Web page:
- Grade 5
- Joint space narrowing
- Grade 6
- Secondary OA
- Stages I–V can be further subdivided into mild (A), moderate (B) or severe (C) to include the extent of femoral head involvement.
- Meta analysis of the literature: 21 studies involving 819 hips, average follow-up 34 months, all treated non-operatively (various protocols of weight-bearing status)
- Rates of preservation of the femoral head:
- Potentially reversible early if corticosteroids or alcohol stopped.
- Symptomatic treatment, weight loss and physiotherapy.
- Bisphosphonates may be of benefit in the pre-collapse stages (controversial).
- Protective weightbearing:
- Start with non-weightbearing with progression to weightbearing allowed as clinical symptoms and signs demonstrate that the hip is less irritable.
- Radiographic and clinical follow-up at 6 week intervals until pain has subsided.
- Success 5–20% at 3–5 years follow-up.
- Core decompression:
- The goal of this procedure is to demonstrate intraosseous venous hypertension and remove a central core of bone from the lesional area effectively to lower intraosseous pressure.
- The biopsy obtained can confirm the disease histologically.
- Patients remain non-weightbearing for 6 weeks post-op.
- There has been substantial controversy as to the effectiveness of this procedure.
- Meta-analysis of 24 studies involving 1206 hips treated with core decompression.
- Rates of preservation of the femoral head:
Figure 10. Core decompression
Figure 11. Drill lines demonstrate the pathway of small drill holes used in core decompression
- Electrical stimulation:
- The use of pulsed electromagnetic field therapy with external coils.
- Not commonly used.
- Proximal femoral osteotomy:
- This may compromise later total hip replacement (THR).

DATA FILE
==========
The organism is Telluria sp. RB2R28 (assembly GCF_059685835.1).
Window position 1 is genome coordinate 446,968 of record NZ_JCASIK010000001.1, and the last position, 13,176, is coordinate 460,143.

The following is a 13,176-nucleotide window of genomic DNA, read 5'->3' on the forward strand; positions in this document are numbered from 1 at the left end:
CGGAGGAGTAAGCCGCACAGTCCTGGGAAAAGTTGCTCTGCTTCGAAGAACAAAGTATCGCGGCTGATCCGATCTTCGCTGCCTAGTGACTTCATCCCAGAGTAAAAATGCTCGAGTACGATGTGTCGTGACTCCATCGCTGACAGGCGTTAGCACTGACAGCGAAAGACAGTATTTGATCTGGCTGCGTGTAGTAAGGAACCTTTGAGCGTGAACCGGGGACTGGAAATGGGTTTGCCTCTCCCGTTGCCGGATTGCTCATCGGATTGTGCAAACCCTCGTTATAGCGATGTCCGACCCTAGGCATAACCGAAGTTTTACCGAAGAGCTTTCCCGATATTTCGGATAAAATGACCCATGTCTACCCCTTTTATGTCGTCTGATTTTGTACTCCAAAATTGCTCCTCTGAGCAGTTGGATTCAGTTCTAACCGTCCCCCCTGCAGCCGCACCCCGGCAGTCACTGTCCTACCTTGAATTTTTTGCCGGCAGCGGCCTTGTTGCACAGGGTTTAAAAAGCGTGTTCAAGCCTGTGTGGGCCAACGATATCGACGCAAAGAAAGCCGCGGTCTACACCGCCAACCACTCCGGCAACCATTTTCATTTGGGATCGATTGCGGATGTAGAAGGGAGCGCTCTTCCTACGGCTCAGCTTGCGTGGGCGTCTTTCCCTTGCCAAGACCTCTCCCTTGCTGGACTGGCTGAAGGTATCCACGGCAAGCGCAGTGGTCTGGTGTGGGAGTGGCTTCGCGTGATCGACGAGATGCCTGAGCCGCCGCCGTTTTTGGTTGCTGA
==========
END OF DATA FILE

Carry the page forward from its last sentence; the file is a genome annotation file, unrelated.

- The procedure directly addresses the mechanical aspects of osteonecrosis on the femoral head.
- The goal is preservation of the femoral head by altering the pattern of stress transfer in the diseased head.
- Varus or rotational osteotomies may be used.
Figure 12. Radiograph of proximal femoral osteotomy
- Strut grafting (fibula/tibia/iliac crest)\;
- This procedure, either of the Bonfiglio non-vascularised type or using a vascularised grafting technique, may be used in the pre-collapse stages.
- Cortical strut grafts, e.g. ilium, tibia, fibula, are placed into a core track in the femoral neck under the subchondral bone to help prevent collapse.
- It does not alter the stress-transfer patterns in the upper femoral regions.
- Although early reports of vascularised grafting techniques were encouraging, studies to date are not sufficient to support widespread application(Figure 13).
Figure 13. Vascularised strut grafting
Vascularised pedicle flaps:
- Quadratus femoris graft (metres) – posterior.
- Tensor fascia lata muscle – anterior.
- Rarely used.
- Indicated for pre-collapse.
- The surgical procedure includes anterolateral dislocation of the femoral head to expose the area of the femoral head collapse.
- The break in the articular cartilage is identified and opened like a trapdoor.
- Necrotic bone under the flap is excavated and removed.
- This defect is filled with cancellous bone graft from the patient’s iliac crest and overpacked into the defect to prevent subsidence.
- The flap is then carefully repositioned and the hip reduced and the capsule repaired.
- The operation is often followed by an acetabuloplasty with or without a varus femoral osteotomy.
- Good results reported in two studies:
Mont MA, Einhorn TA, Sponseller PD, Hungerford DS. The trapdoor procedure using autogenous cortical and cancellous bone grafts for osteonecrosis of the femoral head. J Bone Joint Surg Br 1998; 80(1): 56–62.
Ko JY, Meyers MH, Wenger DR. “Trapdoor” procedure for osteonecrosis with segmental collapse of the femoral head in teenagers. J Pediatr Orthopaed 1995; 15(1): 7–15.
- More historical, e.g. young patient with unilateral disease.
- 50–80% of cases are, however, bilateral.
- Both uncemented and cemented total hip arthroplasty have been used in this population.
- Reported success rates are below what appear to be expected from series in other patient populations.
- Results are, however, more predictable in terms of relieving pain and function than many of the other options, and many surgeons will replace the hip if symptoms are severe enough with radiographic collapse.